# The Axioms of Arithmetic

• Feb 20th 2007, 03:20 PM
Aryth
The Axioms of Arithmetic
I'm typing the ones I know... I was wondering if there are any others... I do not know that many...

1. For any numbers m, n
m + n = n + m and mn = nm.

2. For any numbers m, n, k,
(m+n) + k = m + (n+k) and (mn)k = m(nk).

3. For any numbers m, n, k
m(n+k) = mn + mk.

4. There is a number 0 which has the property that, for any number n,
n + 0 = n.

5. There is a number 1 which has the property that, for any number n,
n x 1 = n.

6. For every number n, there is another number k such that
n + k = 0.

7. For any numbers m, n, k,
if k cannot equal 0 and kn = km, then m = n.

Any additions would be appreciated, I'm interested in reading as many as I can.
• Feb 20th 2007, 08:36 PM
CaptainBlack
You might consider the Peano Aximoms.

RonL
• Feb 21st 2007, 08:47 AM
ThePerfectHacker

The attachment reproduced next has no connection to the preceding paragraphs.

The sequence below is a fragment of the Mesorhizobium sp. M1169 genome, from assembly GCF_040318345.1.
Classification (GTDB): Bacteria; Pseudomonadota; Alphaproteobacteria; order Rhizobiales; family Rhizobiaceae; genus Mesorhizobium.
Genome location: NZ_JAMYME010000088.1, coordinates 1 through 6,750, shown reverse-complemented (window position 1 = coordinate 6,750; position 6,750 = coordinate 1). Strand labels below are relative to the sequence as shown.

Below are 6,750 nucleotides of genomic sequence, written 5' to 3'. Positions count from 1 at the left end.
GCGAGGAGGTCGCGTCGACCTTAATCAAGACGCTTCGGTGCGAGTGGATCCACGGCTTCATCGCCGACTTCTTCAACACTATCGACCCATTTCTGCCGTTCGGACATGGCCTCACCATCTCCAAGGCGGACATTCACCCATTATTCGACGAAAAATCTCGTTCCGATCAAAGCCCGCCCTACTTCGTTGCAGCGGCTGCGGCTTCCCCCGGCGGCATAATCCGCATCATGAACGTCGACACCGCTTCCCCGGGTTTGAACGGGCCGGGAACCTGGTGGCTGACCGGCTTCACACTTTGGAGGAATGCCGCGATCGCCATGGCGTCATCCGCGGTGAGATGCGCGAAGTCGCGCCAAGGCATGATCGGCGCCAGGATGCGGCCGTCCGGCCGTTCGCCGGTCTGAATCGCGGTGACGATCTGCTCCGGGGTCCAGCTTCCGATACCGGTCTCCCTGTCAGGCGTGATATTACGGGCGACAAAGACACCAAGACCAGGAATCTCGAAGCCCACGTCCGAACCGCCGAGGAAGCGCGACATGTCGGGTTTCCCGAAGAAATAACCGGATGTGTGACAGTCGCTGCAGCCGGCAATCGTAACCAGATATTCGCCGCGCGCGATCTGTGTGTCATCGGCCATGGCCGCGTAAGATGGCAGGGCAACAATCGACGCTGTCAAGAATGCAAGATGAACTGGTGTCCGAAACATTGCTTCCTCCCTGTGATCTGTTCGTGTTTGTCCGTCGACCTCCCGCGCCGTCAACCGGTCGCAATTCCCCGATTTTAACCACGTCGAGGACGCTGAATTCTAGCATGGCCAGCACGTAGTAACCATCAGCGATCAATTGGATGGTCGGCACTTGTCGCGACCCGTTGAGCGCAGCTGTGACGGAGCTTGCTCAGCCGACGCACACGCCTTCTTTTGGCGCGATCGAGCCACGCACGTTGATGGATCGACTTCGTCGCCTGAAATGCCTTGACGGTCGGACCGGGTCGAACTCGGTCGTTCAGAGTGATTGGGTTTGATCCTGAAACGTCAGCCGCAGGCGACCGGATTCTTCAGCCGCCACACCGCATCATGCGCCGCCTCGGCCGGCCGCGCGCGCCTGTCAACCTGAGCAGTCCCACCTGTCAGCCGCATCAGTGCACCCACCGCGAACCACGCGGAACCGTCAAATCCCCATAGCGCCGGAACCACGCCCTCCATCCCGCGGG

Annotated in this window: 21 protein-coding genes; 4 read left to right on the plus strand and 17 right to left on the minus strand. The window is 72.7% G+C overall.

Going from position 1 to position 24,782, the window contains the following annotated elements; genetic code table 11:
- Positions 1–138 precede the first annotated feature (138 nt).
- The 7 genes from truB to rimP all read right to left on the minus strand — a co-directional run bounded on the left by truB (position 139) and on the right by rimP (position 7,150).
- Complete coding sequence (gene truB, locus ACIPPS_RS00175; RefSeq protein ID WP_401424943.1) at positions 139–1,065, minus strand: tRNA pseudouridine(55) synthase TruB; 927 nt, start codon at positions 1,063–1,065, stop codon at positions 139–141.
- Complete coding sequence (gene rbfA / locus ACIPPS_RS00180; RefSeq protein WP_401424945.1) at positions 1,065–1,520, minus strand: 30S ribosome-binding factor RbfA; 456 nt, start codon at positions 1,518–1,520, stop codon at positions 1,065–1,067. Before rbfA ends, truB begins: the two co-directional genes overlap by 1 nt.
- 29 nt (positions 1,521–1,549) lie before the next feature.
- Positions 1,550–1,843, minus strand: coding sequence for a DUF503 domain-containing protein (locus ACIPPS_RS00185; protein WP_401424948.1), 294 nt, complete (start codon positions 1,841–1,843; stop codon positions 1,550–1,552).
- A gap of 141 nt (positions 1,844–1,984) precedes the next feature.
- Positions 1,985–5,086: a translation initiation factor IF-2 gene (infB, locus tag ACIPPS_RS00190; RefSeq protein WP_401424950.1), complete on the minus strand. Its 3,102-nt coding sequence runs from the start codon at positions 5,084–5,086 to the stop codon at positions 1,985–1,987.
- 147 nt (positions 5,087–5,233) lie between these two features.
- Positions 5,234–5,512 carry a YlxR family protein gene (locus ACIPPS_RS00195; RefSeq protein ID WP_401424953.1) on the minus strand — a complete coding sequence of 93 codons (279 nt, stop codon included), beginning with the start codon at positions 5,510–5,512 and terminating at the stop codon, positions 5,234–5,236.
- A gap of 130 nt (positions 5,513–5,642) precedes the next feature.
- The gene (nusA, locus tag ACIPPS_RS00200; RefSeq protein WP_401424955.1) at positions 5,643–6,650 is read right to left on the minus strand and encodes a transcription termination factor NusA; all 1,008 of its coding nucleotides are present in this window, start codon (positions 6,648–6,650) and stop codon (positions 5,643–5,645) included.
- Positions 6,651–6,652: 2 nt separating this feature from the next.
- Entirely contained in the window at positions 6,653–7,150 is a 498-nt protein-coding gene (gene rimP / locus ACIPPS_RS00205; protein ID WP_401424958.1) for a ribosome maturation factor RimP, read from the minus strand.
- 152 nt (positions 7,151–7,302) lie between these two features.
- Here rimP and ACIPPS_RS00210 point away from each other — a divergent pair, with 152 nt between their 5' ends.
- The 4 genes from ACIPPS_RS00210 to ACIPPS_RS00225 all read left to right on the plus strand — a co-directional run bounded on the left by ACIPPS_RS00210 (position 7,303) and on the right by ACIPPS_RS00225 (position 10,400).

A lot of these are not axioms. Rather proofs, careful!
• Feb 21st 2007, 09:07 AM
Aryth
Quote:

Originally Posted by ThePerfectHacker
A lot of these are not axioms. Rather proofs, careful!

I was reading them in the book Fermat's Enigma by Simon Singh and it had these in the appendices, and called them Arithmetic Axioms... Which ones are proofs?
• Feb 21st 2007, 12:26 PM
ThePerfectHacker
Quote:

Originally Posted by Aryth
I was reading them in the book Fermat's Enigma by Simon Singh and it had these in the appendices, and called them Arithmetic Axioms... Which ones are proofs?

In high school, the textbooks have an entire list of the axioms of arithmetic in the cover. But again! They are not axioms they are theorems. I am just not sure why books do that. Anyway, the standard axioms are 5, called Peano Axioms in the link CaptainBlank gave thee.
(They might look strange at first).